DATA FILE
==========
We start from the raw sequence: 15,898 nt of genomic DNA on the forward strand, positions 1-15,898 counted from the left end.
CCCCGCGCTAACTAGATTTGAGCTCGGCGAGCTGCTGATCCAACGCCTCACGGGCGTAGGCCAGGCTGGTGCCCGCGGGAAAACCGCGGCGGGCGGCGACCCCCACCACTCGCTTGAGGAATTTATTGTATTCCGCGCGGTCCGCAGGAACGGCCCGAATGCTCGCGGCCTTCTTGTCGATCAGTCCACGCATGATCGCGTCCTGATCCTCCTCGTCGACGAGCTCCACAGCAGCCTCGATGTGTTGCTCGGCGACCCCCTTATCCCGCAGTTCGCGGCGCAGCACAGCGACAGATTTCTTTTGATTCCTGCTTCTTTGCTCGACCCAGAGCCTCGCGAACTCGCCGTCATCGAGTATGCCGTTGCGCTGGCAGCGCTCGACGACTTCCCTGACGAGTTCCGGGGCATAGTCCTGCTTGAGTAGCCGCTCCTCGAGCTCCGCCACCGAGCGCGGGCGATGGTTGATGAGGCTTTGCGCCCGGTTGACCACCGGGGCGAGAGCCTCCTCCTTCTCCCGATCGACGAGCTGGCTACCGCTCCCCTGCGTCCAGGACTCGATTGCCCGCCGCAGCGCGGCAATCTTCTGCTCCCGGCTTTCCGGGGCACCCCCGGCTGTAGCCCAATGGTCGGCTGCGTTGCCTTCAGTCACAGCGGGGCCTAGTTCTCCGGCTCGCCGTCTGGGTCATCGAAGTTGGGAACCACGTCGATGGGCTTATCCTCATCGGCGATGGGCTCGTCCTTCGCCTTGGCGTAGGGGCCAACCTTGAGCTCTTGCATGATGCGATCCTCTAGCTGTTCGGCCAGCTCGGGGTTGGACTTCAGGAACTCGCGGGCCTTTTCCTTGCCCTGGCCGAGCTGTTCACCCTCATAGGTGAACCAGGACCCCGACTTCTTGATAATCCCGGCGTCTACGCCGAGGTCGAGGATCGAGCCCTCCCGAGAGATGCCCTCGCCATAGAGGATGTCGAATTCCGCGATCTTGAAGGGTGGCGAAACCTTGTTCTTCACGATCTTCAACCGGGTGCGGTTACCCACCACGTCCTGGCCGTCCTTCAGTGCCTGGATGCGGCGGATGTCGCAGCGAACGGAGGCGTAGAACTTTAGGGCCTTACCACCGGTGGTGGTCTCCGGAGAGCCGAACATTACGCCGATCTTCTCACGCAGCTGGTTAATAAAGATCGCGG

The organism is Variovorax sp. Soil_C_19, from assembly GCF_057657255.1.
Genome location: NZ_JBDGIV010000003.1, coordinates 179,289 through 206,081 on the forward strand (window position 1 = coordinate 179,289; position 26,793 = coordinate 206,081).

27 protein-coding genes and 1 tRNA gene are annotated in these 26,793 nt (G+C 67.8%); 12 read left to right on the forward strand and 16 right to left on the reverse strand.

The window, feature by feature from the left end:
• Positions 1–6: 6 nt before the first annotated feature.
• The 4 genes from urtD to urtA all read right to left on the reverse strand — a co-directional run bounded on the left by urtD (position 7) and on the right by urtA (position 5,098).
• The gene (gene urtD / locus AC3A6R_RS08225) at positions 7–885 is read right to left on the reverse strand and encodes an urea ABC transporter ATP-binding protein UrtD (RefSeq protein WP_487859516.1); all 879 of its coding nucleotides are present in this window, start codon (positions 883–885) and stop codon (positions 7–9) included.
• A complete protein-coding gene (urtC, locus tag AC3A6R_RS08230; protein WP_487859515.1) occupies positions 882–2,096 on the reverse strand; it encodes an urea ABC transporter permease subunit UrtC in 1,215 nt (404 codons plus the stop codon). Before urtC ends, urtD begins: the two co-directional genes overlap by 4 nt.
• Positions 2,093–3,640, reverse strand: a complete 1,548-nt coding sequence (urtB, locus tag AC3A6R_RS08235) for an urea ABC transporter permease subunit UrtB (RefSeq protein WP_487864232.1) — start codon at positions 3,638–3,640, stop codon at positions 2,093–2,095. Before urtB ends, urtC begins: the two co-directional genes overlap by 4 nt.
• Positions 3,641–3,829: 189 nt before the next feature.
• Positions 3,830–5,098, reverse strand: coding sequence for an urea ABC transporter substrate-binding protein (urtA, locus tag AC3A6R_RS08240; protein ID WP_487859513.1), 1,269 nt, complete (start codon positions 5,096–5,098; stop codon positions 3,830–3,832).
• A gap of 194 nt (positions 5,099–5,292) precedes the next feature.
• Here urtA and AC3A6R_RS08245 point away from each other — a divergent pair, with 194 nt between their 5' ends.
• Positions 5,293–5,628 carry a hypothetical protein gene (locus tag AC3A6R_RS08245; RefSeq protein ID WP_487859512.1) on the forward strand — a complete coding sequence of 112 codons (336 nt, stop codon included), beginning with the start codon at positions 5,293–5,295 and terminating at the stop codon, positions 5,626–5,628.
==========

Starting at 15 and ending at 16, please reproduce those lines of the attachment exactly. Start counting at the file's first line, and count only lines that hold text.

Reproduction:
• Here urtA and AC3A6R_RS08245 point away from each other — a divergent pair, with 194 nt between their 5' ends.
• Positions 5,293–5,628 carry a hypothetical protein gene (locus tag AC3A6R_RS08245; RefSeq protein ID WP_487859512.1) on the forward strand — a complete coding sequence of 112 codons (336 nt, stop codon included), beginning with the start codon at positions 5,293–5,295 and terminating at the stop codon, positions 5,626–5,628.